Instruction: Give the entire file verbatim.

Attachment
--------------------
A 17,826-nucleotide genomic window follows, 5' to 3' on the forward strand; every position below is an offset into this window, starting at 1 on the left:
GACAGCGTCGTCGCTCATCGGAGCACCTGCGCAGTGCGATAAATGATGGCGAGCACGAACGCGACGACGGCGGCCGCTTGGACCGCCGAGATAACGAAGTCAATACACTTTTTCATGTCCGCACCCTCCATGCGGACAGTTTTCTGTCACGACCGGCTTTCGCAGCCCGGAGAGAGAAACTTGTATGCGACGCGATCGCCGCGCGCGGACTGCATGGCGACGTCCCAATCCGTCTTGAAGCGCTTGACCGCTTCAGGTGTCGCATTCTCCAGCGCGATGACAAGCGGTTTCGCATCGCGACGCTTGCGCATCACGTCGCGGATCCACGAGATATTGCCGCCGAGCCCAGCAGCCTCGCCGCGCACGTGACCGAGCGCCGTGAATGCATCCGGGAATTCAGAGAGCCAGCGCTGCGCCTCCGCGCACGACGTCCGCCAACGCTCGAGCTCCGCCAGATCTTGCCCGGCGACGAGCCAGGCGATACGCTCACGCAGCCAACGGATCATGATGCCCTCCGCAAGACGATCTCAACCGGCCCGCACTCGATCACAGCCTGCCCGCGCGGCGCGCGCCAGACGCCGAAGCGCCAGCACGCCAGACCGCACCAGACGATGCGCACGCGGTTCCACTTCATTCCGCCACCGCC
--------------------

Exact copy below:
A 17,826-nucleotide genomic window follows, 5' to 3' on the forward strand; every position below is an offset into this window, starting at 1 on the left:
GACAGCGTCGTCGCTCATCGGAGCACCTGCGCAGTGCGATAAATGATGGCGAGCACGAACGCGACGACGGCGGCCGCTTGGACCGCCGAGATAACGAAGTCAATACACTTTTTCATGTCCGCACCCTCCATGCGGACAGTTTTCTGTCACGACCGGCTTTCGCAGCCCGGAGAGAGAAACTTGTATGCGACGCGATCGCCGCGCGCGGACTGCATGGCGACGTCCCAATCCGTCTTGAAGCGCTTGACCGCTTCAGGTGTCGCATTCTCCAGCGCGATGACAAGCGGTTTCGCATCGCGACGCTTGCGCATCACGTCGCGGATCCACGAGATATTGCCGCCGAGCCCAGCAGCCTCGCCGCGCACGTGACCGAGCGCCGTGAATGCATCCGGGAATTCAGAGAGCCAGCGCTGCGCCTCCGCGCACGACGTCCGCCAACGCTCGAGCTCCGCCAGATCTTGCCCGGCGACGAGCCAGGCGATACGCTCACGCAGCCAACGGATCATGATGCCCTCCGCAAGACGATCTCAACCGGCCCGCACTCGATCACAGCCTGCCCGCGCGGCGCGCGCCAGACGCCGAAGCGCCAGCACGCCAGACCGCACCAGACGATGCGCACGCGGTTCCACTTCATTCCGCCACCGCC